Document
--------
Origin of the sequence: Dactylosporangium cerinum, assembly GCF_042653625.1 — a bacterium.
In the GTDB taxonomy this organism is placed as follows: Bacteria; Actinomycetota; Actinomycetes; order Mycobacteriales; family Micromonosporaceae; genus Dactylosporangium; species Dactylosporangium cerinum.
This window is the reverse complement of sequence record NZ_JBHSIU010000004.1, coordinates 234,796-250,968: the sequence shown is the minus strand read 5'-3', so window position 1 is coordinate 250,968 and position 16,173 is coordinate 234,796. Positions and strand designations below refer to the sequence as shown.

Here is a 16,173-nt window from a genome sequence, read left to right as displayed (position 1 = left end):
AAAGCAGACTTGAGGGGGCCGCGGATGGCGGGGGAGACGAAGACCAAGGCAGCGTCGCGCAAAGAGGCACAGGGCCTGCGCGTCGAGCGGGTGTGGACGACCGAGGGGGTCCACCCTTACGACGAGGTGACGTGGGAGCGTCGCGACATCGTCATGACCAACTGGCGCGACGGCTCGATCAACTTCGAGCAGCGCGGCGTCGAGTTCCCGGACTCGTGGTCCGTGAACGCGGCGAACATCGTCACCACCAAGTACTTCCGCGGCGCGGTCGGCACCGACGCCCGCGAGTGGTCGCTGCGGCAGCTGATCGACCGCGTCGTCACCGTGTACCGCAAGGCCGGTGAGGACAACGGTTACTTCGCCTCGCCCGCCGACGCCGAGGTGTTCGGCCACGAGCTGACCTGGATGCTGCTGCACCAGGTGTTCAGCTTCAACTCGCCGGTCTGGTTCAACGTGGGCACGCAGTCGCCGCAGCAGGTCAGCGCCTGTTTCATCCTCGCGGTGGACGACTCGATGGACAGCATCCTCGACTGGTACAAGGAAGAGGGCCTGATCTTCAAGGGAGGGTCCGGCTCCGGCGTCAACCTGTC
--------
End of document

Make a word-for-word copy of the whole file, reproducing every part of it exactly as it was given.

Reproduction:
Origin of the sequence: Dactylosporangium cerinum, assembly GCF_042653625.1 — a bacterium.
In the GTDB taxonomy this organism is placed as follows: Bacteria; Actinomycetota; Actinomycetes; order Mycobacteriales; family Micromonosporaceae; genus Dactylosporangium; species Dactylosporangium cerinum.
This window is the reverse complement of sequence record NZ_JBHSIU010000004.1, coordinates 234,796-250,968: the sequence shown is the minus strand read 5'-3', so window position 1 is coordinate 250,968 and position 16,173 is coordinate 234,796. Positions and strand designations below refer to the sequence as shown.

Here is a 16,173-nt window from a genome sequence, read left to right as displayed (position 1 = left end):
AAAGCAGACTTGAGGGGGCCGCGGATGGCGGGGGAGACGAAGACCAAGGCAGCGTCGCGCAAAGAGGCACAGGGCCTGCGCGTCGAGCGGGTGTGGACGACCGAGGGGGTCCACCCTTACGACGAGGTGACGTGGGAGCGTCGCGACATCGTCATGACCAACTGGCGCGACGGCTCGATCAACTTCGAGCAGCGCGGCGTCGAGTTCCCGGACTCGTGGTCCGTGAACGCGGCGAACATCGTCACCACCAAGTACTTCCGCGGCGCGGTCGGCACCGACGCCCGCGAGTGGTCGCTGCGGCAGCTGATCGACCGCGTCGTCACCGTGTACCGCAAGGCCGGTGAGGACAACGGTTACTTCGCCTCGCCCGCCGACGCCGAGGTGTTCGGCCACGAGCTGACCTGGATGCTGCTGCACCAGGTGTTCAGCTTCAACTCGCCGGTCTGGTTCAACGTGGGCACGCAGTCGCCGCAGCAGGTCAGCGCCTGTTTCATCCTCGCGGTGGACGACTCGATGGACAGCATCCTCGACTGGTACAAGGAAGAGGGCCTGATCTTCAAGGGAGGGTCCGGCTCCGGCGTCAACCTGTC